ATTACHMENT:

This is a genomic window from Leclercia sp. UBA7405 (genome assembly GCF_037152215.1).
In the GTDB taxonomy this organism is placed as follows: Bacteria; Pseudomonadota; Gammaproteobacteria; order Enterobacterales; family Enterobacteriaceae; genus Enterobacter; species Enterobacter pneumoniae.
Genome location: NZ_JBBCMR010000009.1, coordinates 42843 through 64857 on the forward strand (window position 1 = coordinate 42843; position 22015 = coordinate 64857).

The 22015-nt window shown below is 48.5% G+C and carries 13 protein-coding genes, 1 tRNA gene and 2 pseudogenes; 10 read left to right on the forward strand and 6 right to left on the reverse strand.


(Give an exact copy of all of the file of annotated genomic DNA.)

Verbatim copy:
This is a genomic window from Leclercia sp. UBA7405 (genome assembly GCF_037152215.1).
In the GTDB taxonomy this organism is placed as follows: Bacteria; Pseudomonadota; Gammaproteobacteria; order Enterobacterales; family Enterobacteriaceae; genus Enterobacter; species Enterobacter pneumoniae.
Genome location: NZ_JBBCMR010000009.1, coordinates 42843 through 64857 on the forward strand (window position 1 = coordinate 42843; position 22015 = coordinate 64857).

The 22015-nt window shown below is 48.5% G+C and carries 13 protein-coding genes, 1 tRNA gene and 2 pseudogenes; 10 read left to right on the forward strand and 6 right to left on the reverse strand.